A young man kills his bride on the day of his marriage and goes insane. He wakes up in an asylum with no memory, left in the hands of two mysterious doctors who relate his condition with his biological identity.
Two interwoven stories. The first is a biography of anarchist Sakae Osugi which follows his relationship with three women in the 1920s. The second centers around two 1960s' students researching Osugi's theories.
Husband and wife Gorô and Chiyo, and their only offspring, an infant son named Tarô, go through the ups and downs of family life living in a cramped modern apartment building in suburban ... See full summary »
Toshio Matsumoto directed a whole bunch of short films but only made four feature-length films and what's really interesting is that each of the four films is completely different from the rest, be it thematically, stylistically, musically or visually. After seeing all four, it seems to me like four different directors made each one, as they're so completely apart in story and tone.
The War of the 16 Year Olds, his most obscure feature film, somewhat reminds me of the films of Nobuhiko Obayashi, because of the pastel-like colors the movie's world is painted with and also because it focuses on teenage characters. Matsumoto's movie is like a slick mix of a nostalgic coming-of-age film, war film, art-house movie, family drama, a Buddhist parable and a ghost story, set in the town of Toyokawa, which suffered during the war and whose inhabitants may or may not be spirits. As the protagonist keeps trying to uncover his mysterious past, he slowly loses a grip on who are his actual parents and relatives and how he came to be.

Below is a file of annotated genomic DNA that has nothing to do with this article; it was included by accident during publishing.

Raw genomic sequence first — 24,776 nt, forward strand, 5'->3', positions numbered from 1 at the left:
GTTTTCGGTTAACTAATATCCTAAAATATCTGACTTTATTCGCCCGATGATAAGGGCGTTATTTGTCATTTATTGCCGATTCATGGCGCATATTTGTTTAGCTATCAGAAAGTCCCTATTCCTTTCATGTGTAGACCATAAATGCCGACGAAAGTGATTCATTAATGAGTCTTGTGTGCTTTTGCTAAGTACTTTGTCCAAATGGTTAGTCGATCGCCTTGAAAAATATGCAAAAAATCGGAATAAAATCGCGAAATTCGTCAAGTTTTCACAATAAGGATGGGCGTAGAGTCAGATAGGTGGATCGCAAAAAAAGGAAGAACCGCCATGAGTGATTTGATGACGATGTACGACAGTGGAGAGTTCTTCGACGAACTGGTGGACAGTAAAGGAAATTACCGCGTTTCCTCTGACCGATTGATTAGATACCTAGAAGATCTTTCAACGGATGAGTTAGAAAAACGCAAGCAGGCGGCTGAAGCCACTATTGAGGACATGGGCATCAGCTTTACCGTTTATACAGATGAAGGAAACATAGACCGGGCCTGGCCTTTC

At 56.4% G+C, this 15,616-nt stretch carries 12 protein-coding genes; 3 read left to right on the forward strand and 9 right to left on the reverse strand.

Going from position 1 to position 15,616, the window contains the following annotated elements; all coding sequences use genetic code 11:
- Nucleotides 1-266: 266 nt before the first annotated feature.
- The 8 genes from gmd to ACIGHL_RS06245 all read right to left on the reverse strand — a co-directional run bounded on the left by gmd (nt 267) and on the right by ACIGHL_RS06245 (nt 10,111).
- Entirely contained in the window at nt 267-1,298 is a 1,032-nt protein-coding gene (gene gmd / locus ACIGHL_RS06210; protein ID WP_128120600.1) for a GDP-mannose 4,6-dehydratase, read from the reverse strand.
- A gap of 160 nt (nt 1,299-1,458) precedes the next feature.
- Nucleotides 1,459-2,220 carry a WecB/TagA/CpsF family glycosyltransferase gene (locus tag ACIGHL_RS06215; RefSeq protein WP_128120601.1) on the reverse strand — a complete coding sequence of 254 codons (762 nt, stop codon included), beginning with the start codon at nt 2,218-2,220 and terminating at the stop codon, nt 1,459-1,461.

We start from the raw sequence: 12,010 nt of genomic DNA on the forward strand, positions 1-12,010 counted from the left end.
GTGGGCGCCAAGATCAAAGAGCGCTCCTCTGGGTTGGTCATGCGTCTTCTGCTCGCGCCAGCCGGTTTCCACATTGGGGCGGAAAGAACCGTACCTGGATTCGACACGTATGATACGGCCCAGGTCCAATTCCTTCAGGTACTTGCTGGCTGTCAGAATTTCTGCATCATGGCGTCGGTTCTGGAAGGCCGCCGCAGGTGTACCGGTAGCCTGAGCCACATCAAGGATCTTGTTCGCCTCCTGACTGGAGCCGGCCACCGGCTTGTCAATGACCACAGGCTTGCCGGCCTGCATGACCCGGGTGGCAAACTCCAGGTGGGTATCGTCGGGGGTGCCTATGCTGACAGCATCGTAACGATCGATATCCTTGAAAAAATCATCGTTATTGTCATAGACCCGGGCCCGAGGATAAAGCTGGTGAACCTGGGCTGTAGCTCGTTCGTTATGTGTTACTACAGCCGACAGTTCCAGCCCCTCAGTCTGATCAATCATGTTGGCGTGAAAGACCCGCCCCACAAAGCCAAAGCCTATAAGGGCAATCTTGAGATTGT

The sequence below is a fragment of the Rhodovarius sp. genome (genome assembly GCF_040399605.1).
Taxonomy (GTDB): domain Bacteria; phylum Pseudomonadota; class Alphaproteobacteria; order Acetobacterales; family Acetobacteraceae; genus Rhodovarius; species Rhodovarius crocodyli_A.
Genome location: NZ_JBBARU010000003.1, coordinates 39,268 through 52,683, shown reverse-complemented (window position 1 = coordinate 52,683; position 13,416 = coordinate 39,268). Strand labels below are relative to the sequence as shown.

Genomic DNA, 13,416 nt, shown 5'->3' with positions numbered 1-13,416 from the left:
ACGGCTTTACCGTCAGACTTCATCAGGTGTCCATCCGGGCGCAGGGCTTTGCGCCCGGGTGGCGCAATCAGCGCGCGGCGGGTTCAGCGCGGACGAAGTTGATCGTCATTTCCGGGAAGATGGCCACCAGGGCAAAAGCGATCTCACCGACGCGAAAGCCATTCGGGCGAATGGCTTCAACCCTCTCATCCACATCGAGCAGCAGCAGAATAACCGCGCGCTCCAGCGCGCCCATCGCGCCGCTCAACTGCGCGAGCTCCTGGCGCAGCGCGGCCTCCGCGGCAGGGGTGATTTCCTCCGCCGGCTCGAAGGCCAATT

The movie is dedicated to the victims of the Toyokawa air raids and a lot of more subtle plot or dialogue elements may be lost on non-Japanese viewers. I judged the film solely on face-value, and this way it didn't particularly impress me. While I liked some aspects of it, and the camera-work is very good, most of it was fairly tiresome, with a boring, forgettable soundtrack.
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